Florida has 8,000 miles of coastline and upwards of 800 miles of beaches for swimming, boating, and other activities. Additionally, about half a million people earn their income from Florida’s ocean-oriented activity. However, a variety of man-made issues threatens all of this. That’s where Miami Waterkeeper comes in. It has been shedding a light on problems and advocating for protection for the past 12 years.
More important, it’s having an impact. Miami Waterkeeper has initiatives like a community-led pollution detection and reporting program. Residents have discovered algae blooms, for instance, and illegal dumping. Additionally, the organization has taken more than 1,000 water-quality samples to ensure safe swimming conditions. And, it’s not only successfully proposed environmental regulatory changes, but also uncovered problems like ignored sewage leaks, getting action within days.
“Clean water is what makes Miami, Miami,” says Rachel Silverstein, the non-profit’s executive director. “Biscayne Bay is our ecological and aesthetic jewel and sits at the heart of our community.”
What is Miami Waterkeeper’s Mission?
“Waterkeeper” indicates that it belongs to a global network of more than 350 clean-water advocates within the Waterkeeper Alliance. Each Waterkeeper protects a specific waterway. Those of you in New York may be familiar with the plight of the Hudson River in the 1960s, when it was dying from pollution and neglect. Commercial and recreational fishermen banded together to use a decade-old law to protect the river. This citizen-led advocacy served as the Waterkeeper Alliance bedrock.
Silverstein, who’s been fascinated with marine environments since childhood, joined the organization in 2014. Wishing “to protect the waters that I had studied in graduate school,” she jumped into action—with no other full-time staff. She learned that, in dredging the Port of Miami from 2013 to 2015, the U.S. Army Corps of Engineers illegally buried more than 250 acres of coral reef in sediment.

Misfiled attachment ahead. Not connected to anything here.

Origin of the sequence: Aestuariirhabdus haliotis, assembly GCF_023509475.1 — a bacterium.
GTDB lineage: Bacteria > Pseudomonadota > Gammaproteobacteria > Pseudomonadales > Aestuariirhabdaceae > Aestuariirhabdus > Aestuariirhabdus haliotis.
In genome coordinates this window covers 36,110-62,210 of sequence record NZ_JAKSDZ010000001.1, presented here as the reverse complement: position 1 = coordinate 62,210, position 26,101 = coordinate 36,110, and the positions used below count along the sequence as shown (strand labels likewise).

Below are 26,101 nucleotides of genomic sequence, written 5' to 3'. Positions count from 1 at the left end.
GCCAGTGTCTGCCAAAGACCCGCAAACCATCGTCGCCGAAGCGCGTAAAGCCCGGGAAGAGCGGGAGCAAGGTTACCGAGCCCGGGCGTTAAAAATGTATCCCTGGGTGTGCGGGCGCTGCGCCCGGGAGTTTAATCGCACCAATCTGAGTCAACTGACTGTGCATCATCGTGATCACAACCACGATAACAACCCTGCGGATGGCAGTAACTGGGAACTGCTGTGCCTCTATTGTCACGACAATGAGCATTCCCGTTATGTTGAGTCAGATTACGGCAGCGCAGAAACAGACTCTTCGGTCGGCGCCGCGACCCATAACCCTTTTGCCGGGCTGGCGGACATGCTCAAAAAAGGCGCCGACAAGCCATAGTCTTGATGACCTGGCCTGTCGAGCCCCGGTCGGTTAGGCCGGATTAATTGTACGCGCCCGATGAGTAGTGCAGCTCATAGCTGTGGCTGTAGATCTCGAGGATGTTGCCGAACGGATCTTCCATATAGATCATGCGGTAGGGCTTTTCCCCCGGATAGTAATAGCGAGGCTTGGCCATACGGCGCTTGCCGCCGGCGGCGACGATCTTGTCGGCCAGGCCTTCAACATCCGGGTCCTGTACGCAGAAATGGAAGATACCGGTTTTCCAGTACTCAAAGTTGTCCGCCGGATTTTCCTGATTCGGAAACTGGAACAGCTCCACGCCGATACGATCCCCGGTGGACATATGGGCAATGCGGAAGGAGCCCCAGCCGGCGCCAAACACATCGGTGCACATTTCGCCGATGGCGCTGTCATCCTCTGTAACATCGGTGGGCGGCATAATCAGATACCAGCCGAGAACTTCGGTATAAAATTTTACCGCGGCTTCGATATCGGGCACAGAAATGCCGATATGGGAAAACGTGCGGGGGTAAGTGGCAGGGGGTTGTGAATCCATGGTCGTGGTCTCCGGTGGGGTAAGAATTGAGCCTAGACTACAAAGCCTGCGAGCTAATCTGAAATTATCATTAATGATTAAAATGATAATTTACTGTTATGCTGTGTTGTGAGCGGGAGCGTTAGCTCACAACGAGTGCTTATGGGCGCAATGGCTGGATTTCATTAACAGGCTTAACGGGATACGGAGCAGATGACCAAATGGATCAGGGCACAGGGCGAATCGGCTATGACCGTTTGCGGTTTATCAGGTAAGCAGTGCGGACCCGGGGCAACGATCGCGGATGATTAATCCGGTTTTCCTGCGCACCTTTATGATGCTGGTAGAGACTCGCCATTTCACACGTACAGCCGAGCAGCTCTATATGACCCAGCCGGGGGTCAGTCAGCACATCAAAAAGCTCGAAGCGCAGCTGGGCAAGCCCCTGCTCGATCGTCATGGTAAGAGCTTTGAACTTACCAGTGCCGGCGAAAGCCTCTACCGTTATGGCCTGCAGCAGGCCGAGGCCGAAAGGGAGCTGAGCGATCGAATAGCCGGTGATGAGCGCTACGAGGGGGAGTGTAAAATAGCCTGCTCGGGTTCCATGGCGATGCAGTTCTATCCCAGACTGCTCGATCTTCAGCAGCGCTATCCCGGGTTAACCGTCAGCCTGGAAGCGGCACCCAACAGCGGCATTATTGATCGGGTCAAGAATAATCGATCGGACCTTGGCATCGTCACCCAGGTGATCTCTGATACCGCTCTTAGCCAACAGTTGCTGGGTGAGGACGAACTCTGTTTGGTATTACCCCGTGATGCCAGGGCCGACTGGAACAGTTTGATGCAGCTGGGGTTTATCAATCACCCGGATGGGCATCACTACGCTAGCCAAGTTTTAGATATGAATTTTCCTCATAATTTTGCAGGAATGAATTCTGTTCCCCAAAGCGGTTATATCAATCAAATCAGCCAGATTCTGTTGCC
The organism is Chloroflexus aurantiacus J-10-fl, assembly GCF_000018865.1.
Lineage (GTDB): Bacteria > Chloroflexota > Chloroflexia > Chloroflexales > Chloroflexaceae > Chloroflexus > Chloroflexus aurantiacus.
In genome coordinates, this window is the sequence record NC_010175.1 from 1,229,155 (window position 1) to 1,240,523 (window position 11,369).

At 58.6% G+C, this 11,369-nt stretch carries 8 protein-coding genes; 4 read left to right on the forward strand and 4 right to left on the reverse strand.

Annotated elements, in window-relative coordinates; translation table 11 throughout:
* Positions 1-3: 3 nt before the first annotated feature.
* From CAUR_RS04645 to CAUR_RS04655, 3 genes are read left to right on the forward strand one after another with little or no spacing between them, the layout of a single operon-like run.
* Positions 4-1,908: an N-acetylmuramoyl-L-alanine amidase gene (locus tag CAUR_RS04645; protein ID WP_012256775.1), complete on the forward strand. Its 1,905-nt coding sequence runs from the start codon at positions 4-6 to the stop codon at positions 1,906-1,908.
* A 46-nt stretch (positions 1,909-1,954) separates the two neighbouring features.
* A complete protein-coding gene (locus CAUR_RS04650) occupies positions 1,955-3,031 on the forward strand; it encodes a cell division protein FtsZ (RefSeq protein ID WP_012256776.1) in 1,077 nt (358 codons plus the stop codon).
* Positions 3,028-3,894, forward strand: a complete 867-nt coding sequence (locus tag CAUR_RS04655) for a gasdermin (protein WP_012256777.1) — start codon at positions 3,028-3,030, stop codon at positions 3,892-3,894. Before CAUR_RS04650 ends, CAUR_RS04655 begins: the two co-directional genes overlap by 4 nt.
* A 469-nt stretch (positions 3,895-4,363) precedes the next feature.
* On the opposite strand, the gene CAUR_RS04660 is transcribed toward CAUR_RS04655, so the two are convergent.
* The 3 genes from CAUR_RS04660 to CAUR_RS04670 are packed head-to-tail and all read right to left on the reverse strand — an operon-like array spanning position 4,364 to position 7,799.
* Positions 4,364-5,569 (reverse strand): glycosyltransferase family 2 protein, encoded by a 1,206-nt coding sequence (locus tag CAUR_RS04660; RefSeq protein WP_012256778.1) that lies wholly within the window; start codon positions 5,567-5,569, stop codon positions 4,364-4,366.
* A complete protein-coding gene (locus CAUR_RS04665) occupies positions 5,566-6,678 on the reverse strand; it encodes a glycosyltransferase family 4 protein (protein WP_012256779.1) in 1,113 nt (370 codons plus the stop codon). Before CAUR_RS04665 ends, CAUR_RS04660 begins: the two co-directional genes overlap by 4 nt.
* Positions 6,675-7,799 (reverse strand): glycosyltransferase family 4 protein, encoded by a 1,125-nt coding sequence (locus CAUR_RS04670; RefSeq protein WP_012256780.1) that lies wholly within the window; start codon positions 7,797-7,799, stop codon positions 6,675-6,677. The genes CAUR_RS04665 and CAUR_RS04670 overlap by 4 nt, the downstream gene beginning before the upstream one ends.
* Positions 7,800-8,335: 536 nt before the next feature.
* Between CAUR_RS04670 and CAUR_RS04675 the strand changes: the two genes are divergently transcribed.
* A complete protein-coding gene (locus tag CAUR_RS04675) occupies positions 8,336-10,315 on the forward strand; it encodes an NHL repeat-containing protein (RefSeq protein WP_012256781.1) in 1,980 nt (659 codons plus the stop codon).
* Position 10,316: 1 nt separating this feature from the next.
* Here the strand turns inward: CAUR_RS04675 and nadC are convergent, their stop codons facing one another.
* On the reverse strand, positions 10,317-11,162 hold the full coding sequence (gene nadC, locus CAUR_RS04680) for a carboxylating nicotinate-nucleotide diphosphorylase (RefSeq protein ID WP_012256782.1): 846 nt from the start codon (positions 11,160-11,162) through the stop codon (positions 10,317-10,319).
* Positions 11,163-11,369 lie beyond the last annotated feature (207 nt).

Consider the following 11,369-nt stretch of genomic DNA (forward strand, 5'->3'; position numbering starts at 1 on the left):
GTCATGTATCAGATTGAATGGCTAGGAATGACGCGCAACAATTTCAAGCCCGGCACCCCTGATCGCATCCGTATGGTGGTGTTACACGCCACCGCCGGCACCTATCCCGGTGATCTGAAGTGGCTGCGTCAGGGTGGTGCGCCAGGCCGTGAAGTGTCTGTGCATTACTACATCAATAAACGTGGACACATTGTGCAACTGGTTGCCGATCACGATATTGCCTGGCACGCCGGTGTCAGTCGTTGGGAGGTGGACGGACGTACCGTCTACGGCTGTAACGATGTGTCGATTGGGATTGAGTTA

“Within weeks, we filed an Endangered Species Act lawsuit, and after five years of litigation, we eventually secured the rescue of listed corals and the restoration of 10,000 staghorn corals,” Silverstein notes. Plus, following a year of “difficult scientific analysis,” Miami Waterkeeper published the definitive documentation of coral damage. More than 560,000 had been killed.
Protecting Clean Water
Miami Waterkeeper—now with more than 10 full-time staffers—is well versed in other federal regulations, too. It regularly educates the public about the Clean Water Act, for instance. This sets standards to prevent, reduce, and eliminate pollution in U.S. waters. Clean water is vital not just for drinking, but also—key to the South Florida lifestyle—swimming and fishing.
One of its clean-water educational programs is the volunteer-based 1000 Eyes on the Water.
- Citizens learn to observe, document, and report pollution they see in their daily lives.